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POD Packing Coil for Embolization of Peripheral Vessels and Aneurysms: Interview With Corey Teigen, MD


POD Packing Coil for Embolization of Peripheral Vessels and Aneurysms: Interview With Corey Teigen, MD

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Interview by Jennifer Ford

Corey Teigen, MD, is Chairman of Interventional Radiology at Sanford Medical Center in Fargo, North Dakota. He has used Penumbra technology in the brain and elsewhere in the body and worked with Penumbra to optimize their coil technology for vessel occlusion. Penumbra has released a new embolization packing coil designed for use in peripheral vessels and aneurysms in conjunction with the company’s Ruby and POD embolization coils. Vascular Disease Management asked Dr. Teigen to discuss the technology of the new POD Packing Coil.

VDM: Tell us about the development of the POD Packing Coil. What need was it intended to meet?

Teigen: I was using other Penumbra coils for occlusion of vessels but found I needed a stiffer leading portion of the coil followed by a softer coil to pack up against it. The POD Packing Coil is designed for that purpose, to be used behind other Penumbra coils (POD or Ruby) for when we need tighter packing to achieve complete occlusion of a blood vessel. 

VDM: What is unique about this coil? 

Teigen: There are several unique features of the POD Packing Coil. It fits through a microcatheter, though the coil size is the same as other coils that have to go through a 035˝ catheter. It is detachable, meaning that if I advance the coil and don’t like where it’s positioned, I can re-sheath it and reposition it. This is in contrast to “pushable” coils, which can’t be repositioned. It has high packing density, forming a tight metal pack that completely and permanently occludes the blood vessel. This is significant because previously available coils used technology that causes a clot to form, but the clot can dissolve over time. In fact, one-fourth to one-fifth of clots dissolve, many times requiring additional treatment. Also, it is available in longer lengths – up to 60 centimeters long – so we can use fewer coils. This is both safer and less expensive.  

VDM: How does it work or pair with other embolization devices?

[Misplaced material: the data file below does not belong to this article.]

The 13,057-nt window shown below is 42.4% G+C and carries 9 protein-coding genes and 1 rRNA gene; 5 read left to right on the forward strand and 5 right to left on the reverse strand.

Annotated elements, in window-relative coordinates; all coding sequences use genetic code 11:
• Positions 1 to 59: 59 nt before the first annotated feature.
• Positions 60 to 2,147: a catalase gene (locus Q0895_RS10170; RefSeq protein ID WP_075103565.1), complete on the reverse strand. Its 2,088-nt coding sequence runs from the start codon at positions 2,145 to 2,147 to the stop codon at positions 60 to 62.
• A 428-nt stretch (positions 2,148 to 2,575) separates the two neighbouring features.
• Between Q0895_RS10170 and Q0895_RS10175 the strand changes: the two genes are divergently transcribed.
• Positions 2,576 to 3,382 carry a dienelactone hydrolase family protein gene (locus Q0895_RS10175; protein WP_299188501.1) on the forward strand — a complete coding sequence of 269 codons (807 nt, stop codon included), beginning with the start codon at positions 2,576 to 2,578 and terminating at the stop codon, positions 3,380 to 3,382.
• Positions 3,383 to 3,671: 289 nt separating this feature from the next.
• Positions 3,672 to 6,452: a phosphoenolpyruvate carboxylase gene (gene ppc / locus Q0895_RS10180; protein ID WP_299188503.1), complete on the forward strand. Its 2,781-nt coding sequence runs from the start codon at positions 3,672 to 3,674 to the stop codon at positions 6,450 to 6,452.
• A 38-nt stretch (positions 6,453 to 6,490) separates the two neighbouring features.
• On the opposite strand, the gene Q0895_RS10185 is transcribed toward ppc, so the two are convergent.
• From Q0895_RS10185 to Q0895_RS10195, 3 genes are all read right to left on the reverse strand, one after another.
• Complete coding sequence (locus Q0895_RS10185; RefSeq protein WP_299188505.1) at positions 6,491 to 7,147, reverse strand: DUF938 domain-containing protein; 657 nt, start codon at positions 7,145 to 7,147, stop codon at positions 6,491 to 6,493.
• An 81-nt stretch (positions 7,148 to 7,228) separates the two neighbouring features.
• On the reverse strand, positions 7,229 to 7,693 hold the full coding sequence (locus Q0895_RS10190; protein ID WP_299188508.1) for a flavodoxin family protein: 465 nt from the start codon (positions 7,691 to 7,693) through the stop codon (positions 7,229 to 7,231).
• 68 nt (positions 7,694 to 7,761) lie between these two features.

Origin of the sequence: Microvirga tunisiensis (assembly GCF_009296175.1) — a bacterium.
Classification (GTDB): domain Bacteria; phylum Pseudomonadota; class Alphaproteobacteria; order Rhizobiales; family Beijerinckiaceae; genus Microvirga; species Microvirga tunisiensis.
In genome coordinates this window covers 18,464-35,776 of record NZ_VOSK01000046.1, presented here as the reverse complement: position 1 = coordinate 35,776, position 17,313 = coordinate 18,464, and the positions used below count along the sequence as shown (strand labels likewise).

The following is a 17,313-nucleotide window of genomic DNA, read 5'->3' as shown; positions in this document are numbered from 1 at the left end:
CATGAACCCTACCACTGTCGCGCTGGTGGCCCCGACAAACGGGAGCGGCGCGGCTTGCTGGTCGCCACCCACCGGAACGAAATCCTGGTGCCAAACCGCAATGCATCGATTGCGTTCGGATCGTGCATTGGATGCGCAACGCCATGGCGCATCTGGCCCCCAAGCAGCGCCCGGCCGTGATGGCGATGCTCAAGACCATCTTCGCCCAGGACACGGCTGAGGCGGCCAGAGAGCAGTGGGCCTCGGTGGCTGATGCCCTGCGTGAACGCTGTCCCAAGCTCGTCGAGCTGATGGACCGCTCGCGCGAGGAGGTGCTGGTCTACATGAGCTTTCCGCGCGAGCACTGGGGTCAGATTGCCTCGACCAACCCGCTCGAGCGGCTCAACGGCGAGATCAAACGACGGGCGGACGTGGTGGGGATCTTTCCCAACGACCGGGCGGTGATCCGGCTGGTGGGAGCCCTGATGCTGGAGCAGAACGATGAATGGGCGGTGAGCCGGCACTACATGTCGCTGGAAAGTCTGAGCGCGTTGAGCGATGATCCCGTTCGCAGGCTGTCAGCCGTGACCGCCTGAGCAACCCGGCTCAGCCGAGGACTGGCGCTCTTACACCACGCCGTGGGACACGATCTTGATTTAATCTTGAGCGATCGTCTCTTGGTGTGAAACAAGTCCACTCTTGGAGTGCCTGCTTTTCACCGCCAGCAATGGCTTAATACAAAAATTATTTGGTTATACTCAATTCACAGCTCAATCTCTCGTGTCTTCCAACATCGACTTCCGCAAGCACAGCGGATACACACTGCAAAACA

Teigen: The POD Packing Coil can be packed in behind other embolization devices to give fast, complete vessel occlusion.

VDM: What conditions/situations will it be most useful for?

Teigen: The POD Packing Coil can be used anywhere in the body we need to occlude a vessel, which may be necessary for a number of reasons. 

  • Hemorrhage – blocking a vessel to an area that’s bleeding due to trauma or other causes;
  • Tumors – preventing blood flow to a tumor to inhibit growth;
  • Aneurysms – preventing blood flow to an aneurysm to prevent it from rupturing; and
  • Chemotherapy – protecting healthy areas of the body from receiving chemotherapeutic agents.

VDM: How could this improve outcomes for patients?

Teigen: The POD Packing Coil can improve outcomes for patients in 2 ways. First, it enables a faster procedure, resulting in less radiation and lower risk of complications. Second, it creates permanent occlusion of the vessel, reducing need for further procedures.

VDM: Are there any studies under way currently or planned to determine effectiveness?

Teigen: The Aneurysm Coiling Efficiency (ACE) study showed the safe and effective outcome of peripheral embolization with Ruby Coil technology; I was one of the PIs and presented the data at the SIR annual meeting. The POD Packing Coil is a specialized device for vessels that draws on similar Ruby technology and is an addition to the Penumbra’s embolization suite.

VDM: Anything else about this device that vascular clinicians should know?

Teigen: The learning curve for the POD Packing Coil is short. It is based on techniques we use every day with detachable and nondetachable coils. The main thing the vascular clinician needs to learn is how much coil to pack into each vessel. Penumbra provides recommended lengths based on vessel size, and ultimately the vascular clinician’s experience will result in knowledge of how much coil is needed to occlude the vessel. 

Editor’s note: Dr. Teigen reports travel expenses provided by Penumbra.

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